When you’re hiring a potential employee, you should always have them screened through some form of a background check. This is essential to making sure they have a verified Social Security number, positive past activity on all social media, and no criminal background or history of illegal happenings. When your business involves children, elderly, or those with disabilities, it’s crucial to have reliable employees that won’t provide any future problems. Here are some key things to include in an accurate screening and thorough background check for a prospective employee:
Common Background Check Questions
Good typical things that you can check for in a potential employee are the kinds that might affect their performance or how other people will perceive them working at your company. Things that you can commonly check for are driving records, credit records, criminal records, medical records, drug test records, incarceration records, and sex offender lists. These are all things that you can get from public records created by government agencies. If an employee can’t give you this information, there’s a chance they are hiding something that might ruin their chance at keeping the job.
Easily Searchable Background Check Information
There are often things that you don’t have to get a professional background check done for find out. Fortunately (and unfortunately for some), there are many outlets online that people provide personal information on. With social media platforms and even personal websites available, you can check their educational background, personal life and growth, and which jobs they’ve had over the years (and how long they stayed). Through pictures and posts you can determine what kind of person they are and if they’re reliable enough for the job you’re offering them. This is a simple option that can really affect the growth of your company.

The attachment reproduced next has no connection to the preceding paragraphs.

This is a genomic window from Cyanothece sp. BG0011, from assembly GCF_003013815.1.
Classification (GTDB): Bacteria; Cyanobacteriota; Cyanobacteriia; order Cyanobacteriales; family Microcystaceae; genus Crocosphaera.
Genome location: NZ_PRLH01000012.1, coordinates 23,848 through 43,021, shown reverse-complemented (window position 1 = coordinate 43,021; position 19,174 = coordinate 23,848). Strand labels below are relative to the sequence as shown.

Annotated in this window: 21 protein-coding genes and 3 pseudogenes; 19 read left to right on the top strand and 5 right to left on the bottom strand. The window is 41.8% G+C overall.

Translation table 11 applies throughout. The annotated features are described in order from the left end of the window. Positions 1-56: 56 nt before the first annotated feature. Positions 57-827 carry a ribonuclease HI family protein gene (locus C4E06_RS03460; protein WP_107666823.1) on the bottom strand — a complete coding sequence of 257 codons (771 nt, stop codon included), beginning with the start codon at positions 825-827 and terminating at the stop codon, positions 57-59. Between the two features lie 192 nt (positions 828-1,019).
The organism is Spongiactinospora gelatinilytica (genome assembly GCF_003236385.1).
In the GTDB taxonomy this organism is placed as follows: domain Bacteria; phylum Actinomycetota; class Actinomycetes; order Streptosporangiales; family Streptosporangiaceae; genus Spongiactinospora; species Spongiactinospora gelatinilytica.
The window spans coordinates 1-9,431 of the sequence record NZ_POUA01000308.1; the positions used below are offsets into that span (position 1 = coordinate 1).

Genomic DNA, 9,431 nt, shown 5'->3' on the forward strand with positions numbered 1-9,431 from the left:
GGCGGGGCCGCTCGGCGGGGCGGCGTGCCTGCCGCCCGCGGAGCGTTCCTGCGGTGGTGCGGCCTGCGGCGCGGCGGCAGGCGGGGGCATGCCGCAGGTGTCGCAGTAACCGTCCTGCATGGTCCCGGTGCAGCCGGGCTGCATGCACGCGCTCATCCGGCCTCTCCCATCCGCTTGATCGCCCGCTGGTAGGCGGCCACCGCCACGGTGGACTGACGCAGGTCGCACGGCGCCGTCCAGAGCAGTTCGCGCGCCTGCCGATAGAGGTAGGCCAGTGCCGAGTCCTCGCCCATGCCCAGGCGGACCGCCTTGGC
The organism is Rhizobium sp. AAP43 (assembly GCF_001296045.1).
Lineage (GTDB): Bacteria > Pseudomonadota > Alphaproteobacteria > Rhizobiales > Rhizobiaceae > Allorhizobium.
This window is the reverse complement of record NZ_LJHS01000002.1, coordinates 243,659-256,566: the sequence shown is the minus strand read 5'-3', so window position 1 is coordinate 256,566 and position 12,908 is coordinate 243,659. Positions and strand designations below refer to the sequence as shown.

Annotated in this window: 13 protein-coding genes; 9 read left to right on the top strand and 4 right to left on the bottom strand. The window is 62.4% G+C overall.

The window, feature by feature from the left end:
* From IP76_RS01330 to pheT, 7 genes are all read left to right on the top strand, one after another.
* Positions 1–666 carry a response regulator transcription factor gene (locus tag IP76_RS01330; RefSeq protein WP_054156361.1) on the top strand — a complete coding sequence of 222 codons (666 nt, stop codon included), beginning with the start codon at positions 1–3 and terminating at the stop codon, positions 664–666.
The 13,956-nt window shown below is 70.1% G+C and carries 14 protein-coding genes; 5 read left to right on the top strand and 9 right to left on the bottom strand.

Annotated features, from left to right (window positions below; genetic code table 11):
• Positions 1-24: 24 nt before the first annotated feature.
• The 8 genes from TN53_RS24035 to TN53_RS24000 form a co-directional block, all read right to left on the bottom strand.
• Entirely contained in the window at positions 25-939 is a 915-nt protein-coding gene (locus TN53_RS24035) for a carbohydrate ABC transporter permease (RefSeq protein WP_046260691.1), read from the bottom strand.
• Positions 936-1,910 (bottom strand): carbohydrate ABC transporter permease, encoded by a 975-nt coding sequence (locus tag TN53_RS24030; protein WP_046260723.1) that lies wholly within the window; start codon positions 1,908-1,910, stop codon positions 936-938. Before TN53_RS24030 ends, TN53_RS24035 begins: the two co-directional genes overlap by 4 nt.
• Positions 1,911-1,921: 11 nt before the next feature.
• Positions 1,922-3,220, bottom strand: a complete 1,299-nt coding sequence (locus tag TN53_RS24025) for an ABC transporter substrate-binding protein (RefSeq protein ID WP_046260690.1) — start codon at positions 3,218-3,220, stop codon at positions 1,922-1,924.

Background Checks: What To Avoid
While it’s nice to have as much information on a future employee as possible, you have to remember to be cautious about how personal the questions you’re asking are. Concerns about highly personal information can lead to lawsuits if considered “unreasonable” by the Supreme Court. You cannot ask for this information in a consumer report: bankruptcies after 10 years, civil suits/judgements/records of arrest after seven years, paid tax liens after seven years, and other negative information (except for criminal convictions) that occurred over seven years ago. It’s important to get the information you want without overstepping your bounds into someone else’s personal affairs when doing a background check.
Entrusting Someone Else with Background Checks
While getting your employee’s background searched is necessary and wise before hiring them, don’t rush into the first background checking company that you find online. Many of these companies find their information illegally or will overcharge you for a service that’s within the public’s right to check. Working with a company with HR Support like PayTech that can answer your questions and guide you onto the right path. Working together can help you verify your employee’s information faster and more efficiently.